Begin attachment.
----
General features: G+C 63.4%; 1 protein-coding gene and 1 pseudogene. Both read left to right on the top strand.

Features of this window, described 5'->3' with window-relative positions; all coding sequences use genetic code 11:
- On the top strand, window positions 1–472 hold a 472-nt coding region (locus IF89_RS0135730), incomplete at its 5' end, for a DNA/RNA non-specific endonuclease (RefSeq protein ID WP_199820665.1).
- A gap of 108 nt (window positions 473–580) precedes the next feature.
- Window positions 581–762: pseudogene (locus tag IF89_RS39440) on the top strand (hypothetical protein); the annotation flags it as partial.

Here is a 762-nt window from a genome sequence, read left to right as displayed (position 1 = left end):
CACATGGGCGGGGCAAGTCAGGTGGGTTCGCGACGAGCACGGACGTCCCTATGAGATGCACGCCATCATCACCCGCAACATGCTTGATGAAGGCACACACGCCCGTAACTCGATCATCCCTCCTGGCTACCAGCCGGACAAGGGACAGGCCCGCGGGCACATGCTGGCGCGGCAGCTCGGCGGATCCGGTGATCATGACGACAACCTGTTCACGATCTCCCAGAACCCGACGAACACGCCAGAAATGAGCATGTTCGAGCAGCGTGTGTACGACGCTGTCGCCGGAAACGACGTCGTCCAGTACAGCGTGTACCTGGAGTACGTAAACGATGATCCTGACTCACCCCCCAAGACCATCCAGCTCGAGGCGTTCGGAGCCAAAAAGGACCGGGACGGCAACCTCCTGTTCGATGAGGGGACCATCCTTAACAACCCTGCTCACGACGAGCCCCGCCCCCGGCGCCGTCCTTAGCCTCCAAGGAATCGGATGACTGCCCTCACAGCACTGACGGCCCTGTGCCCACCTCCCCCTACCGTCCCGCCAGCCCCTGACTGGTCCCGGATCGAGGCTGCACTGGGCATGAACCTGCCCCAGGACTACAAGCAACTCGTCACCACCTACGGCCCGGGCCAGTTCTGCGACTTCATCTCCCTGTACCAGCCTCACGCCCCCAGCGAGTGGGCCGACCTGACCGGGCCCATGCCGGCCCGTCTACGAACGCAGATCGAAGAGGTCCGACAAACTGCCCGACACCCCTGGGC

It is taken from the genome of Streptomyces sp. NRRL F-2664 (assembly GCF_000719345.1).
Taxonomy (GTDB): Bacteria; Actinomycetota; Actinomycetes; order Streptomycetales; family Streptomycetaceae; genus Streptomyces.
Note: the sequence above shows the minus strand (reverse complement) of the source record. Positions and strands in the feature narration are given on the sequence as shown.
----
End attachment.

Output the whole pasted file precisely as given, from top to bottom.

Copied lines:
General features: G+C 63.4%; 1 protein-coding gene and 1 pseudogene. Both read left to right on the top strand.

Features of this window, described 5'->3' with window-relative positions; all coding sequences use genetic code 11:
- On the top strand, window positions 1–472 hold a 472-nt coding region (locus IF89_RS0135730), incomplete at its 5' end, for a DNA/RNA non-specific endonuclease (RefSeq protein ID WP_199820665.1).
- A gap of 108 nt (window positions 473–580) precedes the next feature.
- Window positions 581–762: pseudogene (locus tag IF89_RS39440) on the top strand (hypothetical protein); the annotation flags it as partial.

Here is a 762-nt window from a genome sequence, read left to right as displayed (position 1 = left end):
CACATGGGCGGGGCAAGTCAGGTGGGTTCGCGACGAGCACGGACGTCCCTATGAGATGCACGCCATCATCACCCGCAACATGCTTGATGAAGGCACACACGCCCGTAACTCGATCATCCCTCCTGGCTACCAGCCGGACAAGGGACAGGCCCGCGGGCACATGCTGGCGCGGCAGCTCGGCGGATCCGGTGATCATGACGACAACCTGTTCACGATCTCCCAGAACCCGACGAACACGCCAGAAATGAGCATGTTCGAGCAGCGTGTGTACGACGCTGTCGCCGGAAACGACGTCGTCCAGTACAGCGTGTACCTGGAGTACGTAAACGATGATCCTGACTCACCCCCCAAGACCATCCAGCTCGAGGCGTTCGGAGCCAAAAAGGACCGGGACGGCAACCTCCTGTTCGATGAGGGGACCATCCTTAACAACCCTGCTCACGACGAGCCCCGCCCCCGGCGCCGTCCTTAGCCTCCAAGGAATCGGATGACTGCCCTCACAGCACTGACGGCCCTGTGCCCACCTCCCCCTACCGTCCCGCCAGCCCCTGACTGGTCCCGGATCGAGGCTGCACTGGGCATGAACCTGCCCCAGGACTACAAGCAACTCGTCACCACCTACGGCCCGGGCCAGTTCTGCGACTTCATCTCCCTGTACCAGCCTCACGCCCCCAGCGAGTGGGCCGACCTGACCGGGCCCATGCCGGCCCGTCTACGAACGCAGATCGAAGAGGTCCGACAAACTGCCCGACACCCCTGGGC

It is taken from the genome of Streptomyces sp. NRRL F-2664 (assembly GCF_000719345.1).
Taxonomy (GTDB): Bacteria; Actinomycetota; Actinomycetes; order Streptomycetales; family Streptomycetaceae; genus Streptomyces.
Note: the sequence above shows the minus strand (reverse complement) of the source record. Positions and strands in the feature narration are given on the sequence as shown.